Article : An Indian Perspective For Contact Centers
This highlights the reasons behind the recent success of India with respect to call centers (and allied industries) and illustrates the dynamics and trends that would shape this industry in the near future.
Stages Of Growth – Depicting
Ensured Growth And Profitability Prospects
It all started with outsourcing to the local Indian partners, to evaluate the competence of the sub-continent for a period varying between 6 months to a year and having being convinced of the sustainability, establishing their own centers in the country.
The growth has been supplemented with an increase in contact centers for captive purposes being set up by telecom majors like Bharti, financial services giants like CitiCorp and American Express and IT companies like EDS and Computer Associates. Further, the shift of a bulk of back-office processing work to India has also contributed to the overall growth.
It is estimated that by 3Q 2002, the top three firms in India will span a total of 12-14,000 seats amongst themselves – which translates into 36,000 CSAs, occupying close to 1.2 million sq.ft. space even by conservative estimates.
If we add other contact center functions and back office operations to this, the numbers become more impressive – 170,000 seats accommodated in approximately 15 – 16.5 million sq.ft.
Global corporates are expected to continue outsourcing their outbound services since a greater level of control can be exercised, the performance can be monitored and measured easily and deliverables can be defined more easily as compared to in-bound services. This works in favour of the domestic industry since the client charge-back is generally higher than in case of in-bound services.
Even in the global call center operator segment, the top three professional companies have already initiated operations in the country and others are in the process of quality evaluation through local outsourcing. Even the latter has expressed a keen desire to initiate their owned operations within the next year. This increasingly strong linkage with the global industry players has further led to a continuous enhancement in the quality and service standards amongst the Indian players and the globally accepted performance standards have become a norm for the industry also, providing further impetus and recognition for the Indian market.
The industry growth rate has continued to rise – defying the global recession trends. The CAGR over the past two years has been in excess of 70% (in terms of employees) which is unparalleled across all other global destinations. The majority of investment is directed to Delhi, Mumbai and Bangalore. Even though the current tech-slowdown is expected to have an unavoidable impact on the industry, the growth rate will perhaps witness only a marginal decline.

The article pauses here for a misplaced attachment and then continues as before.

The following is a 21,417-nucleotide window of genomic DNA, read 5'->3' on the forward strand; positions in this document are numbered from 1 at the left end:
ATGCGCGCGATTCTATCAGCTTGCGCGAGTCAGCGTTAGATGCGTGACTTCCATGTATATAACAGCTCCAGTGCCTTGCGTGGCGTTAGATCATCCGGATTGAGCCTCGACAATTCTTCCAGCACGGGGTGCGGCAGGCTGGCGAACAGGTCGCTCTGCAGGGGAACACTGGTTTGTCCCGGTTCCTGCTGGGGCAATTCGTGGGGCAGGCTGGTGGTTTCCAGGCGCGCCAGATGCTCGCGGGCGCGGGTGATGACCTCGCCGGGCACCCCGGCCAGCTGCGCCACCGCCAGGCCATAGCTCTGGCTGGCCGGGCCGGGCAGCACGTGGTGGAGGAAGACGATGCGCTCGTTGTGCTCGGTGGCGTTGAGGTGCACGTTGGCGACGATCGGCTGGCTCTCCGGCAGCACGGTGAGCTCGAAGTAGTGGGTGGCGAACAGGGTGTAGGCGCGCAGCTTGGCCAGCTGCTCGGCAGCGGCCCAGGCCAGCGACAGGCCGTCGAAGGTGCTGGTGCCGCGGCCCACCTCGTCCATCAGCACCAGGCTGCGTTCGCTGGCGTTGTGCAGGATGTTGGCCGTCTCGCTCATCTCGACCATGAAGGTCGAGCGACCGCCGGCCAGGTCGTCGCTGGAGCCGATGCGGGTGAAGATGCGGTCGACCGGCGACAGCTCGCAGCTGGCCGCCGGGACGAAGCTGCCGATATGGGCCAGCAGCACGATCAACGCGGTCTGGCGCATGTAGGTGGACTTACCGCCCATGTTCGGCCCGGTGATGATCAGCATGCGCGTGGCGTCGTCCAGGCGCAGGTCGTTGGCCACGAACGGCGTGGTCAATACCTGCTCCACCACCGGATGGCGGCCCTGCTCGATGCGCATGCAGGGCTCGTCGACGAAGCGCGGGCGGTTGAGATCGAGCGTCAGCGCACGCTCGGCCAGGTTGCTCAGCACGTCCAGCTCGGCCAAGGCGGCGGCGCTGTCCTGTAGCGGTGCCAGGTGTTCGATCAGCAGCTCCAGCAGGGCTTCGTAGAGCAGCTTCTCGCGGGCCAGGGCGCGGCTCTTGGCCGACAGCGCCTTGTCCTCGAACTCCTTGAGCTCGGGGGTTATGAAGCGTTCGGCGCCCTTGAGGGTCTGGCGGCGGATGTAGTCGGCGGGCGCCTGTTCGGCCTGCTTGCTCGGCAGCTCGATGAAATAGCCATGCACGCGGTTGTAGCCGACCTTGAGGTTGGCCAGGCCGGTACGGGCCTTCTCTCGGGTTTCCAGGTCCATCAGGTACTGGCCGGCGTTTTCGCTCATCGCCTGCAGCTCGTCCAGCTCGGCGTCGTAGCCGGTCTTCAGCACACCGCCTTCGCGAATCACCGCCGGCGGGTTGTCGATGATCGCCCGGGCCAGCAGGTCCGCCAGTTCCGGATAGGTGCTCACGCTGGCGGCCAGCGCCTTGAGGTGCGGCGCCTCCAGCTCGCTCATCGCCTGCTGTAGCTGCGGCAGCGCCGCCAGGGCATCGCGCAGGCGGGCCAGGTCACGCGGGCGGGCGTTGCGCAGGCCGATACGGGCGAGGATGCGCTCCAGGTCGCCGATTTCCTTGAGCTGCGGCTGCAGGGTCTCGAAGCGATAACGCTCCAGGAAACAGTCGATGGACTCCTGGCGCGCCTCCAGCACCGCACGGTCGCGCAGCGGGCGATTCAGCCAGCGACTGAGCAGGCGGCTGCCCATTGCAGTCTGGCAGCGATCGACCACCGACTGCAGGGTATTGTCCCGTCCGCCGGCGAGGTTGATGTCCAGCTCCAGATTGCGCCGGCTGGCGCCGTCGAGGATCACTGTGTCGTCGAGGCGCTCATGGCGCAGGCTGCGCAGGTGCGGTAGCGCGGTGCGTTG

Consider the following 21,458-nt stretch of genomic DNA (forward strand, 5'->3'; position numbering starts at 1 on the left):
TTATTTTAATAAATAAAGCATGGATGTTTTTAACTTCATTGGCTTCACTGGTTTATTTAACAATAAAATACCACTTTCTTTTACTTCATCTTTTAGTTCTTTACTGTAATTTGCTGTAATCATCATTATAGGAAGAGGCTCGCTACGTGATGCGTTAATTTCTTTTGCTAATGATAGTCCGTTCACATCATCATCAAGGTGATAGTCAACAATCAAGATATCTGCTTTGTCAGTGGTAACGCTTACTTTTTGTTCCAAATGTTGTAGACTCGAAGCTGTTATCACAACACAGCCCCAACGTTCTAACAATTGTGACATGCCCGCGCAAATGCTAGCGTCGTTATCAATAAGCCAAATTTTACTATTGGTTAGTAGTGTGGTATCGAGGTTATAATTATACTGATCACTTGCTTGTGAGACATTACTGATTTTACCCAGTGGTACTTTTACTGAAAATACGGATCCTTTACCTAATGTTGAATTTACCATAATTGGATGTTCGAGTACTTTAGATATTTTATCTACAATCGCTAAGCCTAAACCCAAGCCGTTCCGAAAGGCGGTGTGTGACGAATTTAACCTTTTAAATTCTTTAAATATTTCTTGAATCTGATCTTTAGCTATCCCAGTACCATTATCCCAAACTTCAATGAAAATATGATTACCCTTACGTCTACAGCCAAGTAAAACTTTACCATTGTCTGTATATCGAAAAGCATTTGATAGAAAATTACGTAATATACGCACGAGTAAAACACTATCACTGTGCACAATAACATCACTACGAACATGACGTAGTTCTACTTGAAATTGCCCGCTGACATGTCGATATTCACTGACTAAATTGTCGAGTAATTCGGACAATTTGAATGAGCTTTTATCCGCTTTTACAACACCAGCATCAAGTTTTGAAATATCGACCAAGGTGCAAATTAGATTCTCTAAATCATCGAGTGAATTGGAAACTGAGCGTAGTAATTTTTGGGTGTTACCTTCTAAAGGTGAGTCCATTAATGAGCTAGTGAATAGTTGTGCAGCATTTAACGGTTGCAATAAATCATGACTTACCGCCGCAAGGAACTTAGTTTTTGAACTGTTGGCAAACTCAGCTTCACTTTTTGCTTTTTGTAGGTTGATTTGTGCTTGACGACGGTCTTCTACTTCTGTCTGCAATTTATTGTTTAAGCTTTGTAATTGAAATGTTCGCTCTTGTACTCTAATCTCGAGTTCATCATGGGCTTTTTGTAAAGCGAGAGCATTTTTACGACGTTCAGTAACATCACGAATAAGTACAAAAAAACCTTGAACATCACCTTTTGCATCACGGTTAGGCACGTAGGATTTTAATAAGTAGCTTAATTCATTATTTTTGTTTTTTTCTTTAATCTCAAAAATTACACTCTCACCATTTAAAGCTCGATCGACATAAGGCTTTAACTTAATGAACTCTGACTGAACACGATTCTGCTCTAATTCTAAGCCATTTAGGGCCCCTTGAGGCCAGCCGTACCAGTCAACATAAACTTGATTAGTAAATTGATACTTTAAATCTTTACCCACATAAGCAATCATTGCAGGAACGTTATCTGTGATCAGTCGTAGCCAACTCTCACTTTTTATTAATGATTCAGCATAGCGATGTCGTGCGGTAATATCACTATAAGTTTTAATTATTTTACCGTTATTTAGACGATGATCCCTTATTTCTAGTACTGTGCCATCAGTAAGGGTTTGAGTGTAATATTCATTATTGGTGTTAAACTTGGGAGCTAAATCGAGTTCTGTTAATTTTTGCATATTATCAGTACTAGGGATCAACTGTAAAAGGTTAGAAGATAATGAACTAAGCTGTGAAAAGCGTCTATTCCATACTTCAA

This can be illustrated by the fact that a number of corporates are now looking at the second stage of expansion after reaching the threshold in their first center. GECIS has already launched operations in Hyderabad and Bangalore after two centers in Delhi (Gurgaon). EXL- Conseco, after opening two centers in NOIDA (eastern suburb of Delhi) is currently expanding into Mumbai.
Functional Segments : High
Value Added Services And Specialised Customer Support
Human Resources Concerns
1. Broadly speaking there are three strengths of the existing work force in India for a BPO operation.
2. Our interaction with various existing operators in India has brought forward the following concerns:
Sustained Advantage –
Labour Quality And Cost
With the average gross compensation for a CSA (in-bound services being in the range of US$ 2000-2500 per annum, it provides a substantial saving of upto USD 2 million per annum for a 500 seat call center compared to an alternate location in the United States or UK.
Education And Skill Levels
It needs to be mentioned that the salaries are increasing regularly at close to 5% per annum primarily due to increasing competition and increasing employment opportunities with domestic and transnational corporates.
The salaries for the high-end technical services and executive staff are getting aligned to global standards – which again is evidence of the increasing competitiveness and acceptance of the Indian professional labour.
However, the low employment levels (average of 37% in the four major destinations – Chennai, Bangalore, Delhi and Mumbai) in the country – coupled with increasing literacy rates will ensure that the salary differential (between India and other overseas destinations) in the call center industry will continue to exist for the next five to eight years at least. Compare this with the low break-even periods and it becomes obvious that the time to enter India is now.